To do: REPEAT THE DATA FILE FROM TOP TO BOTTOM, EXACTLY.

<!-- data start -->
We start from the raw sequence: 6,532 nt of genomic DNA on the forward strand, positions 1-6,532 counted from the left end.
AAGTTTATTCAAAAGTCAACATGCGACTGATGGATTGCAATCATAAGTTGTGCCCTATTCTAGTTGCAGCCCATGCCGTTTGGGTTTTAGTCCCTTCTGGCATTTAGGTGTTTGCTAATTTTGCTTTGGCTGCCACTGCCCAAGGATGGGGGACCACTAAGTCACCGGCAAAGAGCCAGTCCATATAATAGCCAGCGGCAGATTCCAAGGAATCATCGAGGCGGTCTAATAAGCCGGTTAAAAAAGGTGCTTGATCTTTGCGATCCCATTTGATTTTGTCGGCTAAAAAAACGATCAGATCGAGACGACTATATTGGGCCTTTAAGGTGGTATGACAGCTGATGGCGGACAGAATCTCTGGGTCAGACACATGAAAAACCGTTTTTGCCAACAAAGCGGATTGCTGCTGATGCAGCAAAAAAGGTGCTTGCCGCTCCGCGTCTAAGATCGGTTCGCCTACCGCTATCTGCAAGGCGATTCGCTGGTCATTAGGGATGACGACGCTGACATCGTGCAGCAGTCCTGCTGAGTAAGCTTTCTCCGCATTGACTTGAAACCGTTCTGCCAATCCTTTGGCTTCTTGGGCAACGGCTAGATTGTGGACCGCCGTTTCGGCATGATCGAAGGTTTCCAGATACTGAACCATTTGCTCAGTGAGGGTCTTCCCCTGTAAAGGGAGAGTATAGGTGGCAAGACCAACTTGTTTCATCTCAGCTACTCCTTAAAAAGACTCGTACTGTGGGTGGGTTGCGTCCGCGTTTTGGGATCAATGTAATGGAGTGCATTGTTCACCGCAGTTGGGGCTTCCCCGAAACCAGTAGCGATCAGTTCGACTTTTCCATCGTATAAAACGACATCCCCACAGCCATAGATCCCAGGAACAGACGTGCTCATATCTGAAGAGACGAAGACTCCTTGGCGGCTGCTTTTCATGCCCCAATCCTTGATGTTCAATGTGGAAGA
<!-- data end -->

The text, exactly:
We start from the raw sequence: 6,532 nt of genomic DNA on the forward strand, positions 1-6,532 counted from the left end.
AAGTTTATTCAAAAGTCAACATGCGACTGATGGATTGCAATCATAAGTTGTGCCCTATTCTAGTTGCAGCCCATGCCGTTTGGGTTTTAGTCCCTTCTGGCATTTAGGTGTTTGCTAATTTTGCTTTGGCTGCCACTGCCCAAGGATGGGGGACCACTAAGTCACCGGCAAAGAGCCAGTCCATATAATAGCCAGCGGCAGATTCCAAGGAATCATCGAGGCGGTCTAATAAGCCGGTTAAAAAAGGTGCTTGATCTTTGCGATCCCATTTGATTTTGTCGGCTAAAAAAACGATCAGATCGAGACGACTATATTGGGCCTTTAAGGTGGTATGACAGCTGATGGCGGACAGAATCTCTGGGTCAGACACATGAAAAACCGTTTTTGCCAACAAAGCGGATTGCTGCTGATGCAGCAAAAAAGGTGCTTGCCGCTCCGCGTCTAAGATCGGTTCGCCTACCGCTATCTGCAAGGCGATTCGCTGGTCATTAGGGATGACGACGCTGACATCGTGCAGCAGTCCTGCTGAGTAAGCTTTCTCCGCATTGACTTGAAACCGTTCTGCCAATCCTTTGGCTTCTTGGGCAACGGCTAGATTGTGGACCGCCGTTTCGGCATGATCGAAGGTTTCCAGATACTGAACCATTTGCTCAGTGAGGGTCTTCCCCTGTAAAGGGAGAGTATAGGTGGCAAGACCAACTTGTTTCATCTCAGCTACTCCTTAAAAAGACTCGTACTGTGGGTGGGTTGCGTCCGCGTTTTGGGATCAATGTAATGGAGTGCATTGTTCACCGCAGTTGGGGCTTCCCCGAAACCAGTAGCGATCAGTTCGACTTTTCCATCGTATAAAACGACATCCCCACAGCCATAGATCCCAGGAACAGACGTGCTCATATCTGAAGAGACGAAGACTCCTTGGCGGCTGCTTTTCATGCCCCAATCCTTGATGTTCAATGTGGAAGA